Despite the gray weather, it was a lot of fun to make a celebration out of Kachina's birthday. P took some great pictures too. I'll post them as soon as I get copies. Here's to many more happy, healthy birthdays together, Kachina!

Tuesday, May 5, 2009

Special Day

Today is a very special day! No, not Cinco de Mayo; today is Kachina's birthday! Everyone's favorite painted pony is now officially two-years-old and, although she's technically a filly until she's four, to me it's still a big stepping stone for a horse. Now it's time to introduce more of the Big Mare concepts she'll need for the real world. Not to mention that it's extra-special because it's her first birthday that we've spent together. It's just too bad that it's so rainy and ugly out -- not good picture taking weather.

Now the issue is To Start or Not To Start. I'm from the old school teaching of "Start 'em young and easy" -- meaning start a horse around twenty-four to twenty-eight months, but start them very slow and light, with no pressure and no strain.

Of course, there's also the thought that horses shouldn't be started until they're four, five, six-years-old to ensure that their joints and bones are all set and strong. This makes a lot of sense, and I certainly want to ensure that Kachina lives a very long and healthy life. I've been giving her calcium supplements for just this reason.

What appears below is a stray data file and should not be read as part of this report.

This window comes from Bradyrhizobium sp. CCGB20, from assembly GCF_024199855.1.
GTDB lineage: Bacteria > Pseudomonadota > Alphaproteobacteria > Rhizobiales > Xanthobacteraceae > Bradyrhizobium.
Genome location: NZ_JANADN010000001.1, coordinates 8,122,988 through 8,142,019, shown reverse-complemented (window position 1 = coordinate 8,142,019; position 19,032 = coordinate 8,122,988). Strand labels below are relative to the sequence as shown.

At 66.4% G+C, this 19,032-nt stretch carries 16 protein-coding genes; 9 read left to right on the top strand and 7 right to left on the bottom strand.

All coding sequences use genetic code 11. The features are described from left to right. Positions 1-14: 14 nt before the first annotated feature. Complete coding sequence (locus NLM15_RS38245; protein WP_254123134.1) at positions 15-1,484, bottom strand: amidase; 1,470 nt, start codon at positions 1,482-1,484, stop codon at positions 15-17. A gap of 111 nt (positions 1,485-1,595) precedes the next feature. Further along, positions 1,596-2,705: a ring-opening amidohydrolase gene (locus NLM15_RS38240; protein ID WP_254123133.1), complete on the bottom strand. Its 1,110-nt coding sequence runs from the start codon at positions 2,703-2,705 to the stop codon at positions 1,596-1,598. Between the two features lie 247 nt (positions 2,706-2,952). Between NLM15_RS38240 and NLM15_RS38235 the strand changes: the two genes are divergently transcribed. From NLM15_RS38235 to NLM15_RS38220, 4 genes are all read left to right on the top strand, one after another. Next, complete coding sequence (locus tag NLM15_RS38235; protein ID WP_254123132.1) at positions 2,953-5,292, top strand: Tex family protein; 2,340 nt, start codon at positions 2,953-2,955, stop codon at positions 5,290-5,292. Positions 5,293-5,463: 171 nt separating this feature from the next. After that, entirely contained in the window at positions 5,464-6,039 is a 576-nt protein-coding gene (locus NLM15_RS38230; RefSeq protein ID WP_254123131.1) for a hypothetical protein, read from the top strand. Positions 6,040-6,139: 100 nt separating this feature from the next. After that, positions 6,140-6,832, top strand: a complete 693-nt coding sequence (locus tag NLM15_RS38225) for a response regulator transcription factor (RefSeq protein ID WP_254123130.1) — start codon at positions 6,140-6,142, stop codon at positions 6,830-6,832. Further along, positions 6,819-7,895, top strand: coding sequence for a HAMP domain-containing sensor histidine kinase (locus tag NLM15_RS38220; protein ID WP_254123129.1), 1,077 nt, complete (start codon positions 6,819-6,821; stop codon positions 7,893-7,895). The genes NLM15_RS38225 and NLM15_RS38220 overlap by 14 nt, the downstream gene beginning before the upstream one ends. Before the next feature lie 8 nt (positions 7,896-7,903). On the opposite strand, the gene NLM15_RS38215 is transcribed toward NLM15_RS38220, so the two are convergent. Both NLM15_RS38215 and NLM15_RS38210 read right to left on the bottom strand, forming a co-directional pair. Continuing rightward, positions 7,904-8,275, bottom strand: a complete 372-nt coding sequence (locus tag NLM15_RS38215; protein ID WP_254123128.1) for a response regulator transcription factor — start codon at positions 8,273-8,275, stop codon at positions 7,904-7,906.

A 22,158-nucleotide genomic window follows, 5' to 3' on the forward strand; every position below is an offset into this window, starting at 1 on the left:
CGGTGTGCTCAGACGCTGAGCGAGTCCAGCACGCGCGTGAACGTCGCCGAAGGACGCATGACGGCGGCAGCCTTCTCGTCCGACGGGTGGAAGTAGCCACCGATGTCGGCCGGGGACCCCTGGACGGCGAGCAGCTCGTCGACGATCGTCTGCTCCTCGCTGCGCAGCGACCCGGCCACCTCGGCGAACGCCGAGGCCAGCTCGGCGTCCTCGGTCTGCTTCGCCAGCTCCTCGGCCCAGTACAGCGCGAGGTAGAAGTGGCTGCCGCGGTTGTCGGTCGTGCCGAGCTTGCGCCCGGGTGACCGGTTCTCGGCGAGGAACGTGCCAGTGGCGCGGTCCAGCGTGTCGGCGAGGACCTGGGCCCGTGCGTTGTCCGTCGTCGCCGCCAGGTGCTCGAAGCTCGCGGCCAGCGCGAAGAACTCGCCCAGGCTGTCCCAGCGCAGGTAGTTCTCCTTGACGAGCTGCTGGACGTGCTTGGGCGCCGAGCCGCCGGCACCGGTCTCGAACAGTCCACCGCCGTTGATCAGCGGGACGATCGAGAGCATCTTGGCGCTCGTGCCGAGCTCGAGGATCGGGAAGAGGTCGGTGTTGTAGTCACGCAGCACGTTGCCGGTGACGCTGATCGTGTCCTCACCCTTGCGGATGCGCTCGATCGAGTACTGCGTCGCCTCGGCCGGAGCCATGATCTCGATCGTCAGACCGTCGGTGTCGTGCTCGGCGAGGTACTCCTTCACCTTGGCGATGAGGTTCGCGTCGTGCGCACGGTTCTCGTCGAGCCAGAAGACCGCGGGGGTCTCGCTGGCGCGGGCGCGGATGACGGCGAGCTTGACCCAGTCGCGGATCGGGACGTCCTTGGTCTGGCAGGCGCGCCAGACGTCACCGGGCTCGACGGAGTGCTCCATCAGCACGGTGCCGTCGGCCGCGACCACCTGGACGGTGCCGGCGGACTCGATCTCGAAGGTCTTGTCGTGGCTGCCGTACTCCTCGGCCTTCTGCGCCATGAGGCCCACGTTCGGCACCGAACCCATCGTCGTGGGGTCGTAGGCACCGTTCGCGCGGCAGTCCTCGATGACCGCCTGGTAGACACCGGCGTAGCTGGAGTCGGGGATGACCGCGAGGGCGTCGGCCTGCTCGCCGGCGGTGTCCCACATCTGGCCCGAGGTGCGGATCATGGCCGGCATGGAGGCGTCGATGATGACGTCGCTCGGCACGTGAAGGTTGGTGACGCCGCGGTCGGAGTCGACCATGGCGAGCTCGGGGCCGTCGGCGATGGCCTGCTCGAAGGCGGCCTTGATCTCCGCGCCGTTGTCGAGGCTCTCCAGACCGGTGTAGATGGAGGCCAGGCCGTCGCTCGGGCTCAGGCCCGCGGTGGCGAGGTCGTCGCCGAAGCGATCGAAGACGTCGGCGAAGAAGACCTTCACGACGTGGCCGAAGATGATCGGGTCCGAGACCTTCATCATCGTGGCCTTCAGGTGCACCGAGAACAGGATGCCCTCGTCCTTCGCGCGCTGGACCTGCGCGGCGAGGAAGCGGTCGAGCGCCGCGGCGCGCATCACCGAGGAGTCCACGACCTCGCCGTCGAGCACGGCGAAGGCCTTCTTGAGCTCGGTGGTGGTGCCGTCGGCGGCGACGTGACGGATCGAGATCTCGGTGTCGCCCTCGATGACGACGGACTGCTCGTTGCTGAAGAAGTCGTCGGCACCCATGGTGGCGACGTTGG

There's also the fact, however, that she's going to (hopefully) be a performance horse, and as such I need to be sure that she has a fair shot against the competition. That means allowing her the time to learn, train and practice. Most penning horses are started early.

You can bet I've been talking to as many people as possible -- trainers, competitors, veterinarians, old-time-cowboys, English riders and just your average horse person -- to learn about their experiences and get their advice on the subject, and I'll continue to do so. If anyone wants to share they're opinion, I'd love to hear it (just be nice, of course!).

Besides all that, Kachina's growing up big and healthy! I measured her weight Sunday and she's almost 700 lbs! I don't know if that's normal for a two-year-old, but when I first got her she was only about 500 lbs. Way to go Kachina!

Hopefully the light will allow me to take pictures of her, and show off how much she's changed since I first saw her in December. The difference is amazing to me. It's like I came to visit her one morning and she was suddenly a horse!

Hmm..what to get her for her birthday?